Announced during the Leaders Summit on Climate this year, a virtual meeting convened by the U.S., the Biden administration set year 2030 as target for the U.S. to achieve a 50-52% reduction in economy-wide net greenhouse gas pollution. Additional goals include creating a carbon pollution-free power sector by 2035 and a net-zero emissions economy by no later than 2050.
The recently released Intergovernmental Panel on Climate Change (IPCC) report, “Climate Change 2021: The Physical Science Basis,” sounded an additional alarm about climate change’s detrimental effects on the environment and world economies. It adds another layer of urgency to Biden’s emissions goals.
Although significantly reducing carbon emissions will have immediate benefits on air quality, it could take “20-30 years” to see global temperatures stabilize.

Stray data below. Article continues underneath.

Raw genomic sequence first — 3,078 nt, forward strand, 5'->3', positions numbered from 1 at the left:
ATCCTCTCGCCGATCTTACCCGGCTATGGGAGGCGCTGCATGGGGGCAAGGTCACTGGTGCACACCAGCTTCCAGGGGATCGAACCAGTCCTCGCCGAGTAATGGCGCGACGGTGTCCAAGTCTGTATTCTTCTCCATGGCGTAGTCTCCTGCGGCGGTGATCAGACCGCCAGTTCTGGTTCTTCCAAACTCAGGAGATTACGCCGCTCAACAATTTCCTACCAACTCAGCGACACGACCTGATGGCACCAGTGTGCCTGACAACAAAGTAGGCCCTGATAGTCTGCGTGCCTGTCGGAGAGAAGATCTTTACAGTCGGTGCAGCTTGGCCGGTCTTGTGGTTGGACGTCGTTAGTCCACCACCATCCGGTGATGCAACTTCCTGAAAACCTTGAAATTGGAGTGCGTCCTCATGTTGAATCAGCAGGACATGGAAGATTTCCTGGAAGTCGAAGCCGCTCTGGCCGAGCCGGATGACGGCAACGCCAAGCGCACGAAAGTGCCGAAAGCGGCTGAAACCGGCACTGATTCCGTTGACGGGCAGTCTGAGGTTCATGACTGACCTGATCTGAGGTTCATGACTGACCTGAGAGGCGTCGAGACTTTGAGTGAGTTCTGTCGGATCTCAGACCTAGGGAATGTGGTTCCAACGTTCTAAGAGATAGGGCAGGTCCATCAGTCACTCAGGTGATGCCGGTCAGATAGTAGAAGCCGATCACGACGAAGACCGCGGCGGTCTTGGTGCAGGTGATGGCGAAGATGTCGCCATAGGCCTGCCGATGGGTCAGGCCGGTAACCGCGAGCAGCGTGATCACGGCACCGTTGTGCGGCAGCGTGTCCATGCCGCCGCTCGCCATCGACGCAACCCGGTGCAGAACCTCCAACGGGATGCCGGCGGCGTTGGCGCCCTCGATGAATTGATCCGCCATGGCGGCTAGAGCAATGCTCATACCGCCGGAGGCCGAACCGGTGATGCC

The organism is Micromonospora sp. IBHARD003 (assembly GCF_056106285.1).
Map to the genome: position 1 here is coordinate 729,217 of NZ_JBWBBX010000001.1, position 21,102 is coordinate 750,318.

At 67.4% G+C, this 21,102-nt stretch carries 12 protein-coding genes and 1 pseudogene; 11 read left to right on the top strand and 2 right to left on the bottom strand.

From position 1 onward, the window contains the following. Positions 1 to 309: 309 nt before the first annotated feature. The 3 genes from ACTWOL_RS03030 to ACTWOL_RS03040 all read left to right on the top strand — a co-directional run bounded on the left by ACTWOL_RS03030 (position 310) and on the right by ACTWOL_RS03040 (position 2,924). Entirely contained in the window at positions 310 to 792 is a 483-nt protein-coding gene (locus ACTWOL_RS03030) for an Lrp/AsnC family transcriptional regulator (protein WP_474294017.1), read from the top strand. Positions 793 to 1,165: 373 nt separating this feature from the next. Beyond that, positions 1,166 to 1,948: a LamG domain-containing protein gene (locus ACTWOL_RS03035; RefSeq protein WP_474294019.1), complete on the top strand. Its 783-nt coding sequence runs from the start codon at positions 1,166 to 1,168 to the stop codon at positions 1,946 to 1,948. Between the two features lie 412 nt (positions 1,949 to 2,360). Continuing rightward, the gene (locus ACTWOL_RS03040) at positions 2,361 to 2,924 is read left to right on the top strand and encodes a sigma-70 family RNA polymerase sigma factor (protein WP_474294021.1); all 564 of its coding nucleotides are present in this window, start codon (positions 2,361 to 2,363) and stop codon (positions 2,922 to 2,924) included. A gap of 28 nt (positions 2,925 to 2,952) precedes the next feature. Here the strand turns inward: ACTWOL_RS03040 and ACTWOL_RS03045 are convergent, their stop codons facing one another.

“With uncertainty related to climate change and pandemic awareness, resilience is also becoming a factor in more private-sector projects as owners need to help protect their buildings and patrons,” adds SSR’s Sheffer. “In the past year, we’ve had more clients approach us about pursuing carbon neutrality for their new buildings or existing building portfolios than any other previous year.”
In the past year, green design firms and contractors report that building performance standards are being driven less by new technologies or products, and more by market pressure as public awareness grows of the magnitude and associated risk of the climate crisis. Increasingly, investors, supply chains and employees are all asking for evidence of immediate and impactful action toward carbon and climate-resiliency goals.
For some design firms, the same goals established for projects are being applied to their clients company-wide.